Magnus Williams

Life sciences venture capital investment update 
by Magnus Williams


Following a record breaking year for venture capital (VC) investment in the UK in 2017 (with more than £5.6 billion being invested in total, and more than £1 billion in university spin-outs alone1), VC investment in the UK generally has dipped slightly in the first quarter of 2018. This may be accredited to an exceptionally high deal flow in the final quarter of 2017, coupled with a high number of “mega-rounds” led by those such as SoftBank’s Vision Fund, and an emerging trend of investors focusing on funding fewer, but later stage, companies (with many of these transactions completing just prior to calendar year-end).

Investment appetite for the UK’s thriving life sciences sector specifically continues to grow, reflecting the energy of this sector, and its resilience to market volatility and geopolitical hurdles. In the first three months of 2018, Penningtons Manches has been involved in a high level of deal activity and has in particular noticed growing interest from international investors in high-growth life sciences companies. For example, Penningtons Manches assisted Oxford Vacmedix UK Limited, a biopharma company spun out from Oxford University which focuses on the development of cancer vaccines, on its Series A round of $12.5 million. This is the first time that a UK cancer vaccines company has been funded by both South Korean and Chinese investors (with Cancer ROP, a prominent South Korean healthcare institution, leading the consortium).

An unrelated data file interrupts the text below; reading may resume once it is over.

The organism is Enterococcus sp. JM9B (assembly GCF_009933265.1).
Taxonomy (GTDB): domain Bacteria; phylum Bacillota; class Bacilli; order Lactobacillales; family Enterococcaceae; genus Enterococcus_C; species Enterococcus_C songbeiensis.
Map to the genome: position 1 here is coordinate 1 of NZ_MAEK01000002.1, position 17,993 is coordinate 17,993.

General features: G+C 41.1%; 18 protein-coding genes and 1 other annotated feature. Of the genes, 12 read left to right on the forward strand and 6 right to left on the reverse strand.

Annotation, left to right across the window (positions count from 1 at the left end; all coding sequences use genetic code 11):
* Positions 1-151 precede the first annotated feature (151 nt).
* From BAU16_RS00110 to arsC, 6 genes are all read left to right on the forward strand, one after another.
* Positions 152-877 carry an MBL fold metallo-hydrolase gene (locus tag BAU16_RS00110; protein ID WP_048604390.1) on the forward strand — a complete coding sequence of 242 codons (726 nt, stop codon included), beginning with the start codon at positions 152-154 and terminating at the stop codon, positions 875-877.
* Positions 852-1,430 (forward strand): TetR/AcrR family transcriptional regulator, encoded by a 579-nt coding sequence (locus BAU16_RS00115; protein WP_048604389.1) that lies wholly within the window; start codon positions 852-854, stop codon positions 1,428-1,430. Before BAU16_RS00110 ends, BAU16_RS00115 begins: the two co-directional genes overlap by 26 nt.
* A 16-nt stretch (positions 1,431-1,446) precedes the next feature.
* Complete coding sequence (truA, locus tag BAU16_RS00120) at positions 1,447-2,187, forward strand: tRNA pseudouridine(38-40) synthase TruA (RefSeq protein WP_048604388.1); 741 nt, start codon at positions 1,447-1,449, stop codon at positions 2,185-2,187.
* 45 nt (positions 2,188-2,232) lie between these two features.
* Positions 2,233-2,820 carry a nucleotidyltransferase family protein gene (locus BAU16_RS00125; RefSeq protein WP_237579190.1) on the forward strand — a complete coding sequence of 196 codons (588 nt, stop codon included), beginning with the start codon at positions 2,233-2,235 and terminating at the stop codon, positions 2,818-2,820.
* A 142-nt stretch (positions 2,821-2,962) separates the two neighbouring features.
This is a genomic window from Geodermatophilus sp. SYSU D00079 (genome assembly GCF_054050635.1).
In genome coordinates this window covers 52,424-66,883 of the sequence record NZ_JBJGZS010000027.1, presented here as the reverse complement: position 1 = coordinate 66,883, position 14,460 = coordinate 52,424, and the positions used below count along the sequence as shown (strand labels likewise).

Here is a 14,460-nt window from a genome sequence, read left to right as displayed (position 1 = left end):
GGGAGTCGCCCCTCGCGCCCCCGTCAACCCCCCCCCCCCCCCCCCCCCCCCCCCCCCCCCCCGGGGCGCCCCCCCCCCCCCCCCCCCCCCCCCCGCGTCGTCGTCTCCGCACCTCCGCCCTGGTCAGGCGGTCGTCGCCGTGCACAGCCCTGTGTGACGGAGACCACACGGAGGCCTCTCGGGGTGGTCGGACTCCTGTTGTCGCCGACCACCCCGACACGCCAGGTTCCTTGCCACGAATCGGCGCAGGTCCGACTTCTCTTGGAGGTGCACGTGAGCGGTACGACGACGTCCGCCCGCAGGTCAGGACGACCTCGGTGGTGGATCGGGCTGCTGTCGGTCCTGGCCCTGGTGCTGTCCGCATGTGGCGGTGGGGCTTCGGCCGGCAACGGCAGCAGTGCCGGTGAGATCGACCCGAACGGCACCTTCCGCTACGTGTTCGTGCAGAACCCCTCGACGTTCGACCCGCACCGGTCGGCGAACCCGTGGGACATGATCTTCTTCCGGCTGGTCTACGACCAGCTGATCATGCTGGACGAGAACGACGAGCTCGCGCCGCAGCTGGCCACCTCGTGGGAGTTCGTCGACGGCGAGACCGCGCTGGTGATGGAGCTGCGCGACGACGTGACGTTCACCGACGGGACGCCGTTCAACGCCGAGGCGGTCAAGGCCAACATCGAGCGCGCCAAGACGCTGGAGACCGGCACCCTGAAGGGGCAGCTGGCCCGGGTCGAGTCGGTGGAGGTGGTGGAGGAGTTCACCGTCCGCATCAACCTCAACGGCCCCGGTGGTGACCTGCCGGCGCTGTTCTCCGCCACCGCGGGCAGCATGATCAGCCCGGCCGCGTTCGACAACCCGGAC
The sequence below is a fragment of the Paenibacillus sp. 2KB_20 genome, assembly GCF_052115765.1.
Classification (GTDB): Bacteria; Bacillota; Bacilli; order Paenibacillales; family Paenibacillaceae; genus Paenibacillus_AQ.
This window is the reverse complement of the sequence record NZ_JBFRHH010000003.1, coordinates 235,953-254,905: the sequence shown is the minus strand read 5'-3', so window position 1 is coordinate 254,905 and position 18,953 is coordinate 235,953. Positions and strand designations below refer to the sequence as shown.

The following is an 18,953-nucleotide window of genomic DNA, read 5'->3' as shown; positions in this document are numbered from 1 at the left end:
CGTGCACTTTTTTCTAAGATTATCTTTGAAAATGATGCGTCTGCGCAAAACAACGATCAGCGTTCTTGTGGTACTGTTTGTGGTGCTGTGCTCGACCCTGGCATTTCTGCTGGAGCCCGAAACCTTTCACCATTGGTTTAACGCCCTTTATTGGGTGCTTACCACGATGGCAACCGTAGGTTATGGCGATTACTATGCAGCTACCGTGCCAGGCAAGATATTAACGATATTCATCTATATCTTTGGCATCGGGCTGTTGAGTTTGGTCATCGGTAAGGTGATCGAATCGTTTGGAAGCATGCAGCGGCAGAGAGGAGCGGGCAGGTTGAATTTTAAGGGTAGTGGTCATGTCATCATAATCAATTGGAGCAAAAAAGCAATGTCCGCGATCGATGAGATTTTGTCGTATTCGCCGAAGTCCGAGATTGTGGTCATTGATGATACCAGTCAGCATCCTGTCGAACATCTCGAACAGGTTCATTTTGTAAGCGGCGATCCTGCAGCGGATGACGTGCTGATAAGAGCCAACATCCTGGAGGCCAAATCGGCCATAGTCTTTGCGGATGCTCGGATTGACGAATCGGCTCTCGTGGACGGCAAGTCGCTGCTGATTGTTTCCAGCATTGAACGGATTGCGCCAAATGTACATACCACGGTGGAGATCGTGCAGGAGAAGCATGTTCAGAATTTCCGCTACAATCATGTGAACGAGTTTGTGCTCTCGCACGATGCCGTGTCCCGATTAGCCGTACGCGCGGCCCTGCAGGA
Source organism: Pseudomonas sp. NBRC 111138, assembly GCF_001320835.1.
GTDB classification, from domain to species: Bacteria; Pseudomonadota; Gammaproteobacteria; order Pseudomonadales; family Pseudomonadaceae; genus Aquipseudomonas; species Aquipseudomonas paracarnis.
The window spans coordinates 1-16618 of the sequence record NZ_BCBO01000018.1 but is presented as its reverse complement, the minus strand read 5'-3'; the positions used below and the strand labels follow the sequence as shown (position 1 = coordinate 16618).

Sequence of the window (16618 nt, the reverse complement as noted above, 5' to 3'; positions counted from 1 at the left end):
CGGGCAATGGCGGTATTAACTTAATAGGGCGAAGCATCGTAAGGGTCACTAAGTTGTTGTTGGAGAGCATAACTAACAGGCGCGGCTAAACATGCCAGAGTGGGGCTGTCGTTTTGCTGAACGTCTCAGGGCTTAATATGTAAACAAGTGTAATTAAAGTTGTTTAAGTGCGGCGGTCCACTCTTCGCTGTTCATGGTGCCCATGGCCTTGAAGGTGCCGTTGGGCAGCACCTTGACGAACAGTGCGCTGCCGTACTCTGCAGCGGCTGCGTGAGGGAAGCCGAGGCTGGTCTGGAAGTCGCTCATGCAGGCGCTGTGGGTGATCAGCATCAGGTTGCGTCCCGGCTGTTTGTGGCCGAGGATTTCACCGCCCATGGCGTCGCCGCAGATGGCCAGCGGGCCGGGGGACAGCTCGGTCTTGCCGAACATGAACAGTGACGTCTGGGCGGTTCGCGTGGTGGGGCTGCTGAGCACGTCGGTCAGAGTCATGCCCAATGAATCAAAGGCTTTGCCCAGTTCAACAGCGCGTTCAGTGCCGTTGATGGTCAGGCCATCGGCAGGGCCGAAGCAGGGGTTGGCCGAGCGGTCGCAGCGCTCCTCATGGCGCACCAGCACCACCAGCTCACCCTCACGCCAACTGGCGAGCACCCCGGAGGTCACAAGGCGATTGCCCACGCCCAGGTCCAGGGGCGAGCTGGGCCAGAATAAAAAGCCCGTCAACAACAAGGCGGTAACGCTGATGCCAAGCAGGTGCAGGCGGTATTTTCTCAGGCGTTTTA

Penningtons Manches also assisted Enterprise Therapeutics, which focuses on experimental therapies for respiratory diseases, on its £29 million Series B round, co-led by U.S based Versant Ventures and Novartis Venture Fund. In the private equity market, too, UK growth-oriented businesses are attracting a high level of international interest. For example, Penningtons Manches advised MedPharm Limited, a leading provider of contract topical and transdermal product design and formulation development services, which in March completed an investment by Ampersand Capital Partners, a private equity firm based in Boston and Amsterdam. Specifically, the university spin-out sector continues to flourish. For example, Penningtons Manches advised Oxford University spin-out Brainomix Ltd, which develops imaging biomarkers for neurological and cerebrovascular disorders, on a £7 million investment. Brainomix is one of 3 Oxford-based life science companies who have been advised by Penningtons Manches on the closing of Series A rounds in the first quarter of this year with investments totalling over £20m from investors in the UK, China, Germany and the U.S.

We anticipate investment in this sector to be buoyed by the new "sector deal" for life sciences, announced as part of the Industrial Strategy White Paper2, published by the UK government in November 2017. This includes a government commitment to increase public investment R&D funding to £12.5 billion by 2021/22, a proposal to promote inward investment in UK clinical trials by streamlining clinical trial approvals processes, and further commitment to invest in many life sciences 'clusters', including the Oxford-Milton Keynes-Cambridge corridor. Therefore, notwithstanding the challenges facing UK companies in the coming months, including the implementation of the GDPR (which becomes effective across the EU on 25 May 2018) and the Clinical Trial Regulation, the UK life sciences sector looks to be in a strong position and has a promising outlook for the second quarter of 2018.






[1] Academic Spinouts: A report on the funding of UK Spinouts 2016 – 2017


[2] Industrial Strategy: Building a Britain fit for the future